Wednesday, October 01, 2014

The Efficient Market Hypothesis

Investing, as with life, is a paradox. We have to learn to live with it and hopefully, sometimes, we find the way out. It is not rocket science. It's just about understanding the world and human behaviour. The world is ever changing yet human behaviour rarely changes. That is why it is so difficult for smokers to quit smoking even when we know that smoking is no longer as cool as when they shot Breakfast at Tiffany's. Yes, paradox. And it is equally difficult for diets to succeed and for value investors to dominate the investing world and for any investor to beat the market. Although that doesn't mean we shouldn't try :)

While this whole website and eco-system is built around value investing and trying to educate investors to understand value philosophy and to beat the market, we must be cognizant that the market is efficient. It is very hard to actually beat the market over the long run. Just as it is very hard for smokers to quit smoking or to successfully lose weight. Statistics showed that less than 10% of smokers can actually quit smoking without the help of medication and 95% of all fat people gained back their weight after some diet regime. In investing, about 10-20% of all investors will actually beat market return ie earn more than 8-10%pa over time.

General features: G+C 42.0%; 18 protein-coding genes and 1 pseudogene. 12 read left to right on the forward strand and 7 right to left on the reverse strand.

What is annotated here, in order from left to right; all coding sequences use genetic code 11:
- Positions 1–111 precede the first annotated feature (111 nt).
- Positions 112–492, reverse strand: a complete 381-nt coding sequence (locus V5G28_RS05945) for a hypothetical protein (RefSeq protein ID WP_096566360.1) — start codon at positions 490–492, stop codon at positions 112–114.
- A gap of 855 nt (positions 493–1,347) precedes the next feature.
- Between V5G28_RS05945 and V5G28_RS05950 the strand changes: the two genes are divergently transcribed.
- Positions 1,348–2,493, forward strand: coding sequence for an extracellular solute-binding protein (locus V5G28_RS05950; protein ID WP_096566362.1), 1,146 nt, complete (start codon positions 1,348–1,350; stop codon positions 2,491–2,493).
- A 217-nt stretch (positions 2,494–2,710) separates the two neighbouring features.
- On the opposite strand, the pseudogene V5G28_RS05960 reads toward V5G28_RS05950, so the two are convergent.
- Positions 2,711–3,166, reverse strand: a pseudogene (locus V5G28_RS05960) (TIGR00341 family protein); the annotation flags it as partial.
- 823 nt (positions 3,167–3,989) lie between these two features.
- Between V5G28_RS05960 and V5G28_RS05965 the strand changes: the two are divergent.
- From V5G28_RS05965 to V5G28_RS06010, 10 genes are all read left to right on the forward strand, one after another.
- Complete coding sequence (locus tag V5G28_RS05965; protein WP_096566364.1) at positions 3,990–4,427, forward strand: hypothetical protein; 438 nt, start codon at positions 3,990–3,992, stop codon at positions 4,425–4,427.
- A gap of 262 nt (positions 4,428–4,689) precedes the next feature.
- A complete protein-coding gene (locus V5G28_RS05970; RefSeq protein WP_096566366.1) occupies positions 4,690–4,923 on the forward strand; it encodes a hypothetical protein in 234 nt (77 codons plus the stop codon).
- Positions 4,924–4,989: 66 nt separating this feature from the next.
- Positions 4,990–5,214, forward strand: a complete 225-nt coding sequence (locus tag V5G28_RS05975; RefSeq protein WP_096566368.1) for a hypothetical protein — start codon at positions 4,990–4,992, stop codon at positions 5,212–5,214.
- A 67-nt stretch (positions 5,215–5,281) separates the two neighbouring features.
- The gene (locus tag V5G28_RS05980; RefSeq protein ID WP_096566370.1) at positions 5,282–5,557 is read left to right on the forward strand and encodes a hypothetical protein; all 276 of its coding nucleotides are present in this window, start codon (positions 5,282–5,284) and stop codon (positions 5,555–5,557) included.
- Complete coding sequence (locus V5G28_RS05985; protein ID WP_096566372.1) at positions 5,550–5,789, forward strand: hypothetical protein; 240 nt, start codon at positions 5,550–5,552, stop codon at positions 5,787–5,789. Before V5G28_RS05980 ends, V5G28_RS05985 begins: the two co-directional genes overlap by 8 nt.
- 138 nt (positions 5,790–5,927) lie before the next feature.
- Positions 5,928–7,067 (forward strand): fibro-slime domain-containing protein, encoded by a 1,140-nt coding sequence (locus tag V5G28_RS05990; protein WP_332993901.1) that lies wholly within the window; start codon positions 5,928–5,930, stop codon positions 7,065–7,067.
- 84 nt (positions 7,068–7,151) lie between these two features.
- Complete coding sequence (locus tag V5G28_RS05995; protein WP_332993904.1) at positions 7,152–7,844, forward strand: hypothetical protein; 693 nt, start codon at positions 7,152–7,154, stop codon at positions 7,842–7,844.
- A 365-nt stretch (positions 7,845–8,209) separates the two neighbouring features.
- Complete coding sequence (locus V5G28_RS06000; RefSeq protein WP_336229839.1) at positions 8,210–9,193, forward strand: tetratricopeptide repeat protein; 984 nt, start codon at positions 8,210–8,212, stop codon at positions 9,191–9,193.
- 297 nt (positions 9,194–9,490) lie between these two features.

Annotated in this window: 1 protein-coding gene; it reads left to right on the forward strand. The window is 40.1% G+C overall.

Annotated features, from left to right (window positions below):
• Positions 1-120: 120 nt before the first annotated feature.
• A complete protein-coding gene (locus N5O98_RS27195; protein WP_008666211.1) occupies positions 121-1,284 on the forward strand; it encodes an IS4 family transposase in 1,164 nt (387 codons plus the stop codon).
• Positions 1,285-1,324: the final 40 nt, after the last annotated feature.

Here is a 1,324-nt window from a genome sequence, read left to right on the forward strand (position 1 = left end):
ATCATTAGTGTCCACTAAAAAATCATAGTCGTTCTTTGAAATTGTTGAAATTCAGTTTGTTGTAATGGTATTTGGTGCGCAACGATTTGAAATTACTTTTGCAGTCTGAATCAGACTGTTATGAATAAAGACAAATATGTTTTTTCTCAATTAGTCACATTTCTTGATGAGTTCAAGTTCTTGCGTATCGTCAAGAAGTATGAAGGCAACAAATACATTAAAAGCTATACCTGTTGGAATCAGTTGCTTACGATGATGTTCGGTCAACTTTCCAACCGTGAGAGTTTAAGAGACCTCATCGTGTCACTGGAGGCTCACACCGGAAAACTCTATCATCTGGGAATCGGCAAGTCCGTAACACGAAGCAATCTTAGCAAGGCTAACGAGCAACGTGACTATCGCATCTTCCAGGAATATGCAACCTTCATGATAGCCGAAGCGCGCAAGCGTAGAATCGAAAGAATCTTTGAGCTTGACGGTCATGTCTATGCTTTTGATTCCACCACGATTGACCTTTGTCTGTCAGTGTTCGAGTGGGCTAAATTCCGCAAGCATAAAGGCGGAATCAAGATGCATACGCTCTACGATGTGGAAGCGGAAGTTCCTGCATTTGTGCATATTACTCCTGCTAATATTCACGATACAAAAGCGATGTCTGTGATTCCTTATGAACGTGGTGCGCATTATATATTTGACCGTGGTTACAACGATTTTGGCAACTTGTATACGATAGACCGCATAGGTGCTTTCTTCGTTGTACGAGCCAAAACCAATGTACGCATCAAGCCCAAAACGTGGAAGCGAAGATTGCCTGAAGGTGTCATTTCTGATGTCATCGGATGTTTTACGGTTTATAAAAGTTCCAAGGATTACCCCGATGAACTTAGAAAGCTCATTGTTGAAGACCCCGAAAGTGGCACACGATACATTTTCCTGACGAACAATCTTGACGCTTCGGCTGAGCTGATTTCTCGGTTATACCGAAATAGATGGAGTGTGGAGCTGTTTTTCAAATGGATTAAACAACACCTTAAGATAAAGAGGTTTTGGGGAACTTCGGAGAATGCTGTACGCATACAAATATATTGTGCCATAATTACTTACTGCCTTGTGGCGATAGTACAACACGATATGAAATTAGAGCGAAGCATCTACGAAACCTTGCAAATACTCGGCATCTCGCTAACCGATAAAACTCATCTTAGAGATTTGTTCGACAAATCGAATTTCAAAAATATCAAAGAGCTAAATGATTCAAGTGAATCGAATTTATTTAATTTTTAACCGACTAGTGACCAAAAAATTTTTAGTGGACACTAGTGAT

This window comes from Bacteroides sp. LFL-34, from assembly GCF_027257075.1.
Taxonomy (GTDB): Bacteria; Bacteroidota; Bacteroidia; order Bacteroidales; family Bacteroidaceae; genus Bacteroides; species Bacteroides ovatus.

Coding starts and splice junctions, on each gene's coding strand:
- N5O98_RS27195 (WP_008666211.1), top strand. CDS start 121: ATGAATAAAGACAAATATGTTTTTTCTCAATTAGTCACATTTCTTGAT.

In an era when smoking was still cool, Audrey would be asking, 
"Are you the 10% or are you just like Cat, a no name slob?"

The Efficient Market Hypothesis or EMH came about in the 1950s and 1960s when a bunch of professors in the University of Chicago and MIT did detailed research on the markets and came to the conclusion that most investors had never beaten the market ie the returns they generated were less than the average market returns of 8-10%. Over the years, the EMH has been debated to the death. Behavioural  finance "sort of" proved that humans are not rational when it comes to investing and hence EMH couldn't hold since one of EMH's core assumptions was that investors are always rational.